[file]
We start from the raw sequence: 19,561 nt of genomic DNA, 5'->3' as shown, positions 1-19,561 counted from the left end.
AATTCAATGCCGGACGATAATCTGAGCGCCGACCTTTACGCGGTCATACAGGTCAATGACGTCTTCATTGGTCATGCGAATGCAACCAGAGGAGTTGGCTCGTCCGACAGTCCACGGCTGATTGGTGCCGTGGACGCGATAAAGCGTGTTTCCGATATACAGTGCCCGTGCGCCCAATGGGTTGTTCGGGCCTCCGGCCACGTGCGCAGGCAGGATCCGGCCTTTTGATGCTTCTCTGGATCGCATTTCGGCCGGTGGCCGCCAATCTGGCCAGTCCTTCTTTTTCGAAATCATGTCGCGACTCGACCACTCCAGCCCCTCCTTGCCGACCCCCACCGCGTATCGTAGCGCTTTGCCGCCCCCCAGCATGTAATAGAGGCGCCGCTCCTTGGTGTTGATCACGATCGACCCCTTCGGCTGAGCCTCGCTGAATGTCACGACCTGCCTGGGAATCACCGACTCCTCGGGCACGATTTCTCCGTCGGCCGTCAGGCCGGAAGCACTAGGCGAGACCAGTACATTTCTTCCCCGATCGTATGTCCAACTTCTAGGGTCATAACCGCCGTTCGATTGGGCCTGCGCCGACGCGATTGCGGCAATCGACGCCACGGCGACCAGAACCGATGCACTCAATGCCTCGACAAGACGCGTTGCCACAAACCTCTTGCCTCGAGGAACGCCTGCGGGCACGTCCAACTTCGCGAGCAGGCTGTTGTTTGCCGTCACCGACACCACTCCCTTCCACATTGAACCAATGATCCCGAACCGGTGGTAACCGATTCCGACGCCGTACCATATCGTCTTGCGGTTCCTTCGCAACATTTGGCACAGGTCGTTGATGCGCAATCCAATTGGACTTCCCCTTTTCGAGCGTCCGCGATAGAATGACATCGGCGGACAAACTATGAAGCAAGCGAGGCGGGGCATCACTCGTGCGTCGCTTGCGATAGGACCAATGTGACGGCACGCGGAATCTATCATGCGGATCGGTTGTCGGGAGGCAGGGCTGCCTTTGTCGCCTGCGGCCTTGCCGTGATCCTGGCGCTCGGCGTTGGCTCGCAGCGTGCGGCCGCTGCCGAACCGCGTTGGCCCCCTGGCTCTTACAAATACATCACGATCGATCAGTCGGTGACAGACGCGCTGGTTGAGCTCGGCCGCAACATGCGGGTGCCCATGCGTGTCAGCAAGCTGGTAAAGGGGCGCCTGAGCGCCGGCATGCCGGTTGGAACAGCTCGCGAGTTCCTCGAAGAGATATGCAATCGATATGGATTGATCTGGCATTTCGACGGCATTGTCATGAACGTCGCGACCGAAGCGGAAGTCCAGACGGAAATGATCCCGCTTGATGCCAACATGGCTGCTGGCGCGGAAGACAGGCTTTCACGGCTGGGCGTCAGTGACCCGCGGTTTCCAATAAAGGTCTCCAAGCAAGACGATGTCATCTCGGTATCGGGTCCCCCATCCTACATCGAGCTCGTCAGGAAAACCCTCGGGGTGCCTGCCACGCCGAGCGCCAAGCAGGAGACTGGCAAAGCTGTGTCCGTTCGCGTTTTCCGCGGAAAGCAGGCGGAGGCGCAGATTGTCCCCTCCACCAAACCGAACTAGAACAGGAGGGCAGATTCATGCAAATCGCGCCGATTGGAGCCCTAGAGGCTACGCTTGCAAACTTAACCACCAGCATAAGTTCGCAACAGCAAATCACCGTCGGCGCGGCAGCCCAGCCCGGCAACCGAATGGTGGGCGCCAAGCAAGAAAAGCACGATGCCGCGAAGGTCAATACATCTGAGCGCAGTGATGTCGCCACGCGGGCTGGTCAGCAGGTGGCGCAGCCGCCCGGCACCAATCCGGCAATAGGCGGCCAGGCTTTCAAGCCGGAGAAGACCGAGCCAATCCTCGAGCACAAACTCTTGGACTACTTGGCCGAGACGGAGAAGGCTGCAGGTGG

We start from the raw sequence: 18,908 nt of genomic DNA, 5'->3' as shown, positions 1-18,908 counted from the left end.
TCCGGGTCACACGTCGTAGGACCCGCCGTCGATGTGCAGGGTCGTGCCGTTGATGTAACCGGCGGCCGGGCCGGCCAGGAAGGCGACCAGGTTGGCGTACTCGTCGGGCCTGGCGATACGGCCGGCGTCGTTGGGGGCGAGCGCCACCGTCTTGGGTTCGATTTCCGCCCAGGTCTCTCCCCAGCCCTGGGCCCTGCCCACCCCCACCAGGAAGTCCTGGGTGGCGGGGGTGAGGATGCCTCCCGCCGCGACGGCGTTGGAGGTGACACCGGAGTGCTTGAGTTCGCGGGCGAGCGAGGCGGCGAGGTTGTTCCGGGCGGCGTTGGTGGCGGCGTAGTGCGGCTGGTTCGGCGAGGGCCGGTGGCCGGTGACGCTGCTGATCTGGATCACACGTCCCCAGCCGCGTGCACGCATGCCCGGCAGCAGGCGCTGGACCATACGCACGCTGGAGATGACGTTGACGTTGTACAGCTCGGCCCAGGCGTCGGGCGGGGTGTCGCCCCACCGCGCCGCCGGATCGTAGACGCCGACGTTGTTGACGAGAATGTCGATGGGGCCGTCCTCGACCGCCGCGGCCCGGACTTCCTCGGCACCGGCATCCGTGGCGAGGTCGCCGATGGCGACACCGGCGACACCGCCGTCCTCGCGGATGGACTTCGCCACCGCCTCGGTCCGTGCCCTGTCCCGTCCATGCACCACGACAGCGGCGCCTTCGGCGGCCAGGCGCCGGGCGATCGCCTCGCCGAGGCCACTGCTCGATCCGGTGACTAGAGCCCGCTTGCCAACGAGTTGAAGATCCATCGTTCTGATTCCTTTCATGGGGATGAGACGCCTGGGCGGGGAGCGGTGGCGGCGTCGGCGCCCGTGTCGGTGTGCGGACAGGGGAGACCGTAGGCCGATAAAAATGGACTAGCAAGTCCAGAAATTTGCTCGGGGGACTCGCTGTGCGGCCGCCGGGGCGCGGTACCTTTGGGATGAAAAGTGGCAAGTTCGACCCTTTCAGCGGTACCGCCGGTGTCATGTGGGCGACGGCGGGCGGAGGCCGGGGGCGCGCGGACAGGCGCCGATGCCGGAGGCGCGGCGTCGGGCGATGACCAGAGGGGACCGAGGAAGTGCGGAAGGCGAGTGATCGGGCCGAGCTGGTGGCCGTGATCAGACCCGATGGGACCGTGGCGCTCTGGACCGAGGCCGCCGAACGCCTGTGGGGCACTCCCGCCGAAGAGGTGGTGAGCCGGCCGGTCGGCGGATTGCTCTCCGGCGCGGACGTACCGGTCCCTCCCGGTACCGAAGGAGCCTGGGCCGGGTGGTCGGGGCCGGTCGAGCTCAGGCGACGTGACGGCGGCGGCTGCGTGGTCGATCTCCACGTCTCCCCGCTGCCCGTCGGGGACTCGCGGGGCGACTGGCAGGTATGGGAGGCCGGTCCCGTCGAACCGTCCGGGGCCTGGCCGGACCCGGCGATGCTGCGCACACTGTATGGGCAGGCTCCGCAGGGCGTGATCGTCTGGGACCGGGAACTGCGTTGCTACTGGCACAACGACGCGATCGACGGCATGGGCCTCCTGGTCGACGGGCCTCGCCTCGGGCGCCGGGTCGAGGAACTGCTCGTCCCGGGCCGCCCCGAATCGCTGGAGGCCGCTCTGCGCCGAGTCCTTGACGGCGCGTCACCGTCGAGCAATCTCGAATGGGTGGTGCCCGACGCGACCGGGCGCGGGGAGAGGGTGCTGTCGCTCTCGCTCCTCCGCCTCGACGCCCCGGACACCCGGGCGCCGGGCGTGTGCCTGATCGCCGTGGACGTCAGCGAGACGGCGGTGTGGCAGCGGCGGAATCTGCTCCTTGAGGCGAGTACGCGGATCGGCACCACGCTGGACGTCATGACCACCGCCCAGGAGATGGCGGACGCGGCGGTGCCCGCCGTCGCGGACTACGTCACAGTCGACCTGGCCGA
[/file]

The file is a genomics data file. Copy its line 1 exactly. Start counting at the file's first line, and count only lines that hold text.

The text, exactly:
We start from the raw sequence: 19,561 nt of genomic DNA, 5'->3' as shown, positions 1-19,561 counted from the left end.